I was in shock reading this, as I had absolutely NO idea about this, did you? So, please stay extra aware, especially over the Christmas period, of what 'yummy treats' that your precious furry friend is being given - not least by those 'well-meaning' Yuletide guests and visitors!

EDIT ADDITION - Other dangers - Antifreeze puddles leaking onto driveways that animals may drink as it has a very appealingly sweet taste, or wander through and then lick off their paws - for both dogs and cats just a couple of lickfuls will tragically cause Acute Kidney Failure and death within a mere couple of days.

Lilies are very deadly to cats! - if a cat chews on any part of the plant, or even if it just brushes past it and gets some pollen on it's coat which it later licks off while grooming - this is enough to be fatal.

Other poisonous substances include - Mistletoe, some types of Poinsettia plant, Alcohol, and also the chemicals that may have been used by the seller to treat your live Christmas tree.

Posted on 2 Dec 2012 15:24:18 GMT
So true! And if you have birds such as budgies and parrots (any of the Loridae family) remember that parsley is toxic to them!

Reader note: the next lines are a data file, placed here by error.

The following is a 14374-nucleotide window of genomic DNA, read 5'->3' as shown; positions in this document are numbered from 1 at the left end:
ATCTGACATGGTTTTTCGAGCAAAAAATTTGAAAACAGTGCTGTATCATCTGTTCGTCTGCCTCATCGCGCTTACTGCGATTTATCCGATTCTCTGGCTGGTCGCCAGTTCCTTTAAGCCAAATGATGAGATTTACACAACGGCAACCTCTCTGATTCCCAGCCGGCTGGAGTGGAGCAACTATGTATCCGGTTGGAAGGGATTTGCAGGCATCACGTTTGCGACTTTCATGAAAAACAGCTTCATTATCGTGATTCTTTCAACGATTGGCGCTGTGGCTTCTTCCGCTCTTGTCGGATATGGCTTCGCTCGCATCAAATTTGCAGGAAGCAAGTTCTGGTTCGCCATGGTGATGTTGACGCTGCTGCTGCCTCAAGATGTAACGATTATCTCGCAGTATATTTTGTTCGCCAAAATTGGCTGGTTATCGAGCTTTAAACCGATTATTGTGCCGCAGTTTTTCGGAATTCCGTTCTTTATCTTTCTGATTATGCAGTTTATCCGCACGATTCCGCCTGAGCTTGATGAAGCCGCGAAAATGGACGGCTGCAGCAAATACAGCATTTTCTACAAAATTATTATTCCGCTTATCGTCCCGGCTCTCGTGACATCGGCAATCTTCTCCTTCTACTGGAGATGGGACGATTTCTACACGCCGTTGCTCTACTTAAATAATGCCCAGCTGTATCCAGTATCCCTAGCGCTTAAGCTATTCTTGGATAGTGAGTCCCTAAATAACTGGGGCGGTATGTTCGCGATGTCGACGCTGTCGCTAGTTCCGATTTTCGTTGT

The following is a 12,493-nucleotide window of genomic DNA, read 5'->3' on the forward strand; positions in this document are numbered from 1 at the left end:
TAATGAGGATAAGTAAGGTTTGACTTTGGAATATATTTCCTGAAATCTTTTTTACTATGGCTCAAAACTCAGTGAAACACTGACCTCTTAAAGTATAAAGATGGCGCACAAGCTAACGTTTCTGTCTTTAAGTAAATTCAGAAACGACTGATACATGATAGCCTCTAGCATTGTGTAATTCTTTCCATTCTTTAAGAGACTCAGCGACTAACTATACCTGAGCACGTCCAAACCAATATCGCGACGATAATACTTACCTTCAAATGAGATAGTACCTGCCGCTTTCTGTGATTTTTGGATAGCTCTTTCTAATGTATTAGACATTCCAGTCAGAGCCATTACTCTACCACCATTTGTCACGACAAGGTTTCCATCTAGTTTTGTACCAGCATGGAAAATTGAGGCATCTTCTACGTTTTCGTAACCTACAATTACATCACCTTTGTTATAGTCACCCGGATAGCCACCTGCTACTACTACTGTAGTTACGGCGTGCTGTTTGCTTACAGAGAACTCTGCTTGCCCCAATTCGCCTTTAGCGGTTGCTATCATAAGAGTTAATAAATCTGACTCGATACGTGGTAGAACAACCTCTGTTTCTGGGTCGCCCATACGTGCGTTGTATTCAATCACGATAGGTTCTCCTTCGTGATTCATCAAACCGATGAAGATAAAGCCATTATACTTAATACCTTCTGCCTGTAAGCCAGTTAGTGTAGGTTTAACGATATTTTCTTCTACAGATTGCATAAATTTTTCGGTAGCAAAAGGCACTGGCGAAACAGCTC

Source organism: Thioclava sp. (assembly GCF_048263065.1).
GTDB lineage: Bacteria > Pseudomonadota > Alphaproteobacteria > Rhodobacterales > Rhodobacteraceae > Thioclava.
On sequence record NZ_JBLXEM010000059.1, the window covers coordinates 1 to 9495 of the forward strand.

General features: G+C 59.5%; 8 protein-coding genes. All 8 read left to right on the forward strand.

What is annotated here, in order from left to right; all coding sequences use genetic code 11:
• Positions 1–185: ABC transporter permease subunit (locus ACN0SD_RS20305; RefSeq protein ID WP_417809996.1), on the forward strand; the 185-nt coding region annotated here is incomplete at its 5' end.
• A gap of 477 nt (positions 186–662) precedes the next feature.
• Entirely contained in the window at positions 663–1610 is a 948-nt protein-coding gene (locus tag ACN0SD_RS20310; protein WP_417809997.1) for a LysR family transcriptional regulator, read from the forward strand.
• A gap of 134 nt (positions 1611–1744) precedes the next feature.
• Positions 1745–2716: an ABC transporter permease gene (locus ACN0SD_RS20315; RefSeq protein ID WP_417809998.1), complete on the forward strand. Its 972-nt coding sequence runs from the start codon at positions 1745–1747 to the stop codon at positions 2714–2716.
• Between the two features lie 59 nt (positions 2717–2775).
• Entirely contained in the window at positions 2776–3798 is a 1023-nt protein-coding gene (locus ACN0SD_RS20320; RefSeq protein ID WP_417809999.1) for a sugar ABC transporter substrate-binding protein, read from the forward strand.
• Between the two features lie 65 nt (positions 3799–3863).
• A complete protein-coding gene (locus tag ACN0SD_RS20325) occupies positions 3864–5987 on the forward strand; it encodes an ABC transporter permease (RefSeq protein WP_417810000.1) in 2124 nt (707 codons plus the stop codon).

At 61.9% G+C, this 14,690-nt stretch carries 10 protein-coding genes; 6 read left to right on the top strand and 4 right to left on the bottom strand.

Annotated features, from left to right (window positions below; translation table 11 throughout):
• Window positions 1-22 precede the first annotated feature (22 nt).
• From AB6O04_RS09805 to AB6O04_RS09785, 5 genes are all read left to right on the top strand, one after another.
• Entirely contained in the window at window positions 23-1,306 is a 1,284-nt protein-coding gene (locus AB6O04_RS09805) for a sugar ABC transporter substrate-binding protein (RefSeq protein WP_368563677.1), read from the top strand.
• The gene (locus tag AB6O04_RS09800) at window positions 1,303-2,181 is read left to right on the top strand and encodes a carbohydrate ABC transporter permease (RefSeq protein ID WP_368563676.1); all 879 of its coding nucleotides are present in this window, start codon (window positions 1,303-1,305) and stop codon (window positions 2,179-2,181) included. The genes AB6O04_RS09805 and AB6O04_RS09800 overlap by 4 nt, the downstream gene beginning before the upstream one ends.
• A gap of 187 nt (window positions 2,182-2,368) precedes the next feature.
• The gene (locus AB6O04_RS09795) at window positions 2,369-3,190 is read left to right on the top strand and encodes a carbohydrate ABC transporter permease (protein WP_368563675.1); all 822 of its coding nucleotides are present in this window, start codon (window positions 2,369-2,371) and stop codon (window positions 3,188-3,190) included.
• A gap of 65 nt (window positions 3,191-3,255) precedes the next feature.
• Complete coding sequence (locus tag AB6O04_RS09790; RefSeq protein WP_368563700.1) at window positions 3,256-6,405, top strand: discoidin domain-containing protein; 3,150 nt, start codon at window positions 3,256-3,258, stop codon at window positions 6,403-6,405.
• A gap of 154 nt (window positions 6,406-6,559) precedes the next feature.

Posted on 2 Dec 2012 15:56:33 GMT
finny lul says:
Thanks so much for this - as much for the reminder of the things I did know, as well as the foodstuffs I didn't know about.

Posted on 2 Dec 2012 17:24:50 GMT
Last edited by the author on 2 Dec 2012 17:25:28 GMT
wobberoo says:
****IMPORTANT**** !!!! Lemon Drizzle Cake does NOT!!! have any ingredients that have adverse affects on me, The Right Honourable, Lord Roo of All He Surveys. Please note: All my humble servants are very much appreciated, so don't feel under valued, nor intimidated, by my unsurpassed greatness. Thank you, you may resume your attentive duties. Back to your posts. N.b suzy, you are of course, exempt. You may take the day off, well what remains of it. When you've finished my cake. x x x